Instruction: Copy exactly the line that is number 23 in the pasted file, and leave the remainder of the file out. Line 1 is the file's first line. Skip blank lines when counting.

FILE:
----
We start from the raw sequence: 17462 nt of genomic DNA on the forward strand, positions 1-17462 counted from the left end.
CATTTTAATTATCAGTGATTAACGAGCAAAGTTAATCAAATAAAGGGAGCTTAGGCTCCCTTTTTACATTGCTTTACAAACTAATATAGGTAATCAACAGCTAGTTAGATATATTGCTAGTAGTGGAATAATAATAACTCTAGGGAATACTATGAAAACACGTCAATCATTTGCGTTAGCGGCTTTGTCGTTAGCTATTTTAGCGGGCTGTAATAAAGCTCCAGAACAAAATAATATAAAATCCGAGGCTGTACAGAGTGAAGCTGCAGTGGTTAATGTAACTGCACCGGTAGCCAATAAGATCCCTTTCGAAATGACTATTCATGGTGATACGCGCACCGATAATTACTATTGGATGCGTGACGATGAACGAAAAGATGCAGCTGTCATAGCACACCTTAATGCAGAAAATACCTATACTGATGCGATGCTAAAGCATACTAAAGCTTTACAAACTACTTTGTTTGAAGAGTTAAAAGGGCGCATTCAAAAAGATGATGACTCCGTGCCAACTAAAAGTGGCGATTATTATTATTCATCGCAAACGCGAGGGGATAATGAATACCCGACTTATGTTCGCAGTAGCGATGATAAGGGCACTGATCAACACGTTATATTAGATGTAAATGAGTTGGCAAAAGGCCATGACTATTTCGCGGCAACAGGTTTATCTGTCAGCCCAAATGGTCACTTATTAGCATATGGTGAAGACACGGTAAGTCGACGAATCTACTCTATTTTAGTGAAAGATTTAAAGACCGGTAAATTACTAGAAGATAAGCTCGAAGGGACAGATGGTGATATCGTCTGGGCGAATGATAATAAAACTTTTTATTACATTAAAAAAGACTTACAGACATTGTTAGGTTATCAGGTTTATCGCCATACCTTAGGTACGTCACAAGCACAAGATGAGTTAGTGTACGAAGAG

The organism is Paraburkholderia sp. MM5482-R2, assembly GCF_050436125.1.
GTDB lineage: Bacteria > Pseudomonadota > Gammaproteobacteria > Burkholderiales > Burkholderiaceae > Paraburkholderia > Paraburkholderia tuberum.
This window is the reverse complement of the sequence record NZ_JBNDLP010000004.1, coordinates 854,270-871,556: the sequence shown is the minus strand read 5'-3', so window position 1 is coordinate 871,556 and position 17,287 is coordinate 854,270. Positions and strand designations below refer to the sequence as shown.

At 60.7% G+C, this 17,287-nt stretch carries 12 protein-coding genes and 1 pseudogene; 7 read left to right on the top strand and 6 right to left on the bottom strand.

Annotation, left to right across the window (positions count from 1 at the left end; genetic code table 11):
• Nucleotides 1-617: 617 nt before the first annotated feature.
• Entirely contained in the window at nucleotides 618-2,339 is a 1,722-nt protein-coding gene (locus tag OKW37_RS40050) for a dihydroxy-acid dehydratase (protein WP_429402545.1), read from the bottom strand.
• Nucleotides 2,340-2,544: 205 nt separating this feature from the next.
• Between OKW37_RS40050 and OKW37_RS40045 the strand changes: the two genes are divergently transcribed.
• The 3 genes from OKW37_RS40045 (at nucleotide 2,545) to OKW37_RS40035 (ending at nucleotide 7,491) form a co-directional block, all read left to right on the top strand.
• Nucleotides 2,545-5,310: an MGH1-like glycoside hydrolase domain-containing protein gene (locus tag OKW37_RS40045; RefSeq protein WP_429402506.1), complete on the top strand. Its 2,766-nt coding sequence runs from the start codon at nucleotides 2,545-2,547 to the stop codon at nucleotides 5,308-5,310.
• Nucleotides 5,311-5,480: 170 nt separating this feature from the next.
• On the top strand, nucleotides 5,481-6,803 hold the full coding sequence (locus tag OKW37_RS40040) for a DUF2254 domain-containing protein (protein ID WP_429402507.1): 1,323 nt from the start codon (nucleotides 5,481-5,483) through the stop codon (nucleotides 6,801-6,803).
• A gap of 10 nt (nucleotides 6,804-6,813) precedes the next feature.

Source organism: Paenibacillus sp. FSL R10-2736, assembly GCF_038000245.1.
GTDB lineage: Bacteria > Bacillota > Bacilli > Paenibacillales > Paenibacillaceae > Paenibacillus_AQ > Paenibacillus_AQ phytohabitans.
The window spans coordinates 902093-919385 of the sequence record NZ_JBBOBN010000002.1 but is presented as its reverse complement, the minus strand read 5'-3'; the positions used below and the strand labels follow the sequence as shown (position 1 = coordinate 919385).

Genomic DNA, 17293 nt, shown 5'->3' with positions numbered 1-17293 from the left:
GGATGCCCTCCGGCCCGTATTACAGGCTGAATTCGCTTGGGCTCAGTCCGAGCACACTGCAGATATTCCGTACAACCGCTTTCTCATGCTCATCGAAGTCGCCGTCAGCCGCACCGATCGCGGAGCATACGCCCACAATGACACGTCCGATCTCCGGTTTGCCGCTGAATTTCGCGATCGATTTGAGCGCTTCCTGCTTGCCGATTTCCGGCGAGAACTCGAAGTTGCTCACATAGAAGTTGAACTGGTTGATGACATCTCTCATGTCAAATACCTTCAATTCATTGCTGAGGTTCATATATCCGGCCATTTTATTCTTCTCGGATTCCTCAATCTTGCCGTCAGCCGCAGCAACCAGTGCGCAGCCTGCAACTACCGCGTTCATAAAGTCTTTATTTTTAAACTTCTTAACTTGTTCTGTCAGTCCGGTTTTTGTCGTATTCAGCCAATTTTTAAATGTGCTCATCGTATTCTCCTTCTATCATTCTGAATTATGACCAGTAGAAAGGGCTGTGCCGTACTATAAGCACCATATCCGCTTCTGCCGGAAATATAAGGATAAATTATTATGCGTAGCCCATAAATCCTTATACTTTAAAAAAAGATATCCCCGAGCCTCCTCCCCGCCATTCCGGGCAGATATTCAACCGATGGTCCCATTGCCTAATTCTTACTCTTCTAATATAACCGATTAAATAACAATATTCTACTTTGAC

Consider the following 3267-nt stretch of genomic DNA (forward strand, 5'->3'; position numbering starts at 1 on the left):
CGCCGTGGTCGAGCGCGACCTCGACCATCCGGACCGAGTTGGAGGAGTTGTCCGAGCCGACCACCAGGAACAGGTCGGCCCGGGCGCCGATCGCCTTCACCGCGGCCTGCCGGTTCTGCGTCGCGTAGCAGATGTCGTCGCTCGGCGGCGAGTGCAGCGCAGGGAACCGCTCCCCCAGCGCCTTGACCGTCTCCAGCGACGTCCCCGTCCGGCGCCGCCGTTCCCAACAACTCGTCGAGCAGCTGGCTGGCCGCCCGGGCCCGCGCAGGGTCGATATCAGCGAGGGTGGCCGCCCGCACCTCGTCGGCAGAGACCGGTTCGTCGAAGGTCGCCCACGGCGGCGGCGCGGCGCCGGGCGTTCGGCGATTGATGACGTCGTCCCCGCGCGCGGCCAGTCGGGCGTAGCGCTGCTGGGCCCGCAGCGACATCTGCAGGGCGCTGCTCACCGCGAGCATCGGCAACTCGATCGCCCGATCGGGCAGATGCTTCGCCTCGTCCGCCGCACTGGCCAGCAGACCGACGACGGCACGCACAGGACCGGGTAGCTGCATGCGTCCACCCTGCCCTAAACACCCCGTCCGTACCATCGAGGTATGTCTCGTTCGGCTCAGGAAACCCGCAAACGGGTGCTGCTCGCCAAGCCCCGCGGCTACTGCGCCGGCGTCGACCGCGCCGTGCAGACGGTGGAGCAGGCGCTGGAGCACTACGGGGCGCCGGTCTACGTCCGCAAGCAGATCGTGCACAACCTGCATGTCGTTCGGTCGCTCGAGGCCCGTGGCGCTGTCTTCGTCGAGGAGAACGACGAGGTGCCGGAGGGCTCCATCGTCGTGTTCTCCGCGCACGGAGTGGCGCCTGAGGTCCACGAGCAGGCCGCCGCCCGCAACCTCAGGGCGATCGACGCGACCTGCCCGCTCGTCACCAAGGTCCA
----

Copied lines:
CGCCGTGGTCGAGCGCGACCTCGACCATCCGGACCGAGTTGGAGGAGTTGTCCGAGCCGACCACCAGGAACAGGTCGGCCCGGGCGCCGATCGCCTTCACCGCGGCCTGCCGGTTCTGCGTCGCGTAGCAGATGTCGTCGCTCGGCGGCGAGTGCAGCGCAGGGAACCGCTCCCCCAGCGCCTTGACCGTCTCCAGCGACGTCCCCGTCCGGCGCCGCCGTTCCCAACAACTCGTCGAGCAGCTGGCTGGCCGCCCGGGCCCGCGCAGGGTCGATATCAGCGAGGGTGGCCGCCCGCACCTCGTCGGCAGAGACCGGTTCGTCGAAGGTCGCCCACGGCGGCGGCGCGGCGCCGGGCGTTCGGCGATTGATGACGTCGTCCCCGCGCGCGGCCAGTCGGGCGTAGCGCTGCTGGGCCCGCAGCGACATCTGCAGGGCGCTGCTCACCGCGAGCATCGGCAACTCGATCGCCCGATCGGGCAGATGCTTCGCCTCGTCCGCCGCACTGGCCAGCAGACCGACGACGGCACGCACAGGACCGGGTAGCTGCATGCGTCCACCCTGCCCTAAACACCCCGTCCGTACCATCGAGGTATGTCTCGTTCGGCTCAGGAAACCCGCAAACGGGTGCTGCTCGCCAAGCCCCGCGGCTACTGCGCCGGCGTCGACCGCGCCGTGCAGACGGTGGAGCAGGCGCTGGAGCACTACGGGGCGCCGGTCTACGTCCGCAAGCAGATCGTGCACAACCTGCATGTCGTTCGGTCGCTCGAGGCCCGTGGCGCTGTCTTCGTCGAGGAGAACGACGAGGTGCCGGAGGGCTCCATCGTCGTGTTCTCCGCGCACGGAGTGGCGCCTGAGGTCCACGAGCAGGCCGCCGCCCGCAACCTCAGGGCGATCGACGCGACCTGCCCGCTCGTCACCAAGGTCCA